And in my darkest moments, when I feel like I do not have the strength or even the desire to endure one more minute of this hell, He is the one who gives me the strength and courage to persevere. His presence in my life is a tangible force that lifts me above and beyond the impossible.
So while I wait in this indeterminate space between despair and hope, waiting for health and life to be restored, the one thing I know is that He can be Trusted with the outcome. He is always present. Without fail. He has never let me down.
My TRUST promises…
Proverbs 3: 5&6
"TRUST God from the bottom of your heart;
Don’t try to figure out everything on your own.
Listen for God’s voice in everything you do, everywhere you go;
He’s the one who will keep you on track
Don’t assume that you know it all.
Run to God! Run from evil!
Your body will glow with health,
Your very bones will vibrate with life!"
"But you don’t have to be in a hurry.
You’re not running from anybody!
God is leading you out of here,
And the God of Israel is also your rear guard."
"The fundamental fact of existence is that this TRUST in God, this faith, is the firm foundation under everything that makes life worth living. It’s our handle on what we can’t see."
April 12, 2007
I feel somewhat better as the day progresses, but in the week that follows, I continue to have this vague feeling of uneasiness or malaise and begin to feel extremely tired/ worn out.
I figure that maybe I am just tired out due to our big, long 5 week road trip we’ve just come back from.
Hit Robert’s Creek on the sunshine coast for vacation, one week after being in Whistler. I continue to be very tired out and am also very moody. Try to go for a run but my get up and go, got up and left. During our week in Robert’s Creek, I begin to have really, really bad and unrelenting headaches and an incredibly stiff and sore neck and collarbone area. Once again, I chalk it up to all the traveling that we have been doing.
I continue to feel progressively worse throughout the month of August. I am now taking 6-8 extra-strength Tylenol per day to cope with the headaches and neck pain but am getting little relief. I am no longer able to sleep. I have developed insomnia, it seems. And my memory seems to be playing tricks on me too – I have now shown up to several dental appointments at the wrong time on the wrong day (e.g. appointment is for the 21st but show up on the 12, in spite having written it down correctly in my planner).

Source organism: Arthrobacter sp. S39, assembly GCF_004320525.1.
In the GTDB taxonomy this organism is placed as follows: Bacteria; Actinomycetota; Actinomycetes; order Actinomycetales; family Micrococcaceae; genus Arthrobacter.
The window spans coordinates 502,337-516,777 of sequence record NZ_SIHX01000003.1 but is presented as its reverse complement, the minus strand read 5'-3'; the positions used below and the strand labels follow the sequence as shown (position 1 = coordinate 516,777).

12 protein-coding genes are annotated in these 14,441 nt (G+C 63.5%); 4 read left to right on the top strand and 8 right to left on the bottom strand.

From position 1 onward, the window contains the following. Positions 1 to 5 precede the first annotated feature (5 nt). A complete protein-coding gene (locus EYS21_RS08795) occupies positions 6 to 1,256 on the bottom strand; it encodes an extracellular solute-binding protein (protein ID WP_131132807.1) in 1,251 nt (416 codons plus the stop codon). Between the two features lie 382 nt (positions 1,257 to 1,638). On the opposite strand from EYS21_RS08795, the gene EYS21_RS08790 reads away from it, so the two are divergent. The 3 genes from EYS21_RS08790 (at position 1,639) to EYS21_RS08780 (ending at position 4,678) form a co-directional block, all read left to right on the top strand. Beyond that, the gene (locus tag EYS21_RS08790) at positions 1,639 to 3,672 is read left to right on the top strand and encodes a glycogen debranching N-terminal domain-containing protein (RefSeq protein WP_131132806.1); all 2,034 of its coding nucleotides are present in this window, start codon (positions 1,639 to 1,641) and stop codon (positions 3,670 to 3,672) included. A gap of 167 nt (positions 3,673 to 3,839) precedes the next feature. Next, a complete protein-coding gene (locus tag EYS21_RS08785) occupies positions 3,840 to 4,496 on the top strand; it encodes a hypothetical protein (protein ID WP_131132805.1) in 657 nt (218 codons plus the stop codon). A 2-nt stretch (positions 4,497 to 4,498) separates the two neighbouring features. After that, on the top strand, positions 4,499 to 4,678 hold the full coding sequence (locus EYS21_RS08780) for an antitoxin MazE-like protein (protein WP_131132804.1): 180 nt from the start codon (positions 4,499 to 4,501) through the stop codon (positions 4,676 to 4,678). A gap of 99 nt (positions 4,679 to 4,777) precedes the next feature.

I am hallucinating at night. Strange aberrations appearing before me. I am awake, am I not? They are so life-like. I blink and blink and stare into the darkness and still they remain, taunting me.
I am experiencing drenching night sweats too. Gross. Have to get up and change the sheets on many nights. They are sopping wet.
By now the pain has moved into my jaw and down my back. Maybe I am stressed out and am grinding my teeth at night? Weird. The pain in my neck and collarbone is intense. I can’t exercise anymore. I can’t even carry a purse as the pain radiates all across my upper body and down my back. Aching. Sharp. Biting. Electric like charges coursing down my extremities.
Go see the chiropractor. All this traveling must have really done a number on my body.
“No, you're not out of alignment enough to have such intense pain. I can tell that your whole nervous system is tweaking out. Go see your doctor.”
Go see my family doctor. Maybe it’s chronic fatigue back again? Maybe a virus. Maybe stress.
"You are sure you are not depressed? Here’s a Rx for muscle relaxants and sleeping pills. I’m sure things will resolve once you can get back into a good sleep pattern. I’ll send you for blood work. Take the sleeping pills and muscle relaxants and I’ll see you back here in a month."
Tried muscle relaxants. They do nothing for the pain. Sleeping pills are useless too. Back to the chiropractor for another adjustment. I’m starting to feel very scared. Maybe I have a MS or a spinal tumor? I burst into tears in his office. How embarrassing. So totally unlike me.
"I doubt it’s a tumor. Maybe you just have some emotional baggage that is resurfacing..."
You have got to be kidding me!
Shortly after my first visit to my family doctor. I begin to experience episodes of my heart racing/palpitating wildly. Can’t control it. What is wrong with me?
Back to the doctor.
She sends me for an ECG – everything normal. Small comfort. I who have always been so in tune to my body, now find it hardly recognizable.
And now I am having numb sensations flitting about up and down my right calf and across my face and neck.
Back to my family doctor.
I’ve now begun compiling a list of my symptoms because I seem to forget so much as of late. Well and I’ve always had a penchant for details and thoroughness… my doctor looks at my symptom list and suggests the possibility of MS.
An appointment is made for November 10/06 with a neurologist at a MS clinic - September melds into October 2006. Old symptoms wax and wane, new symptoms continue to develop.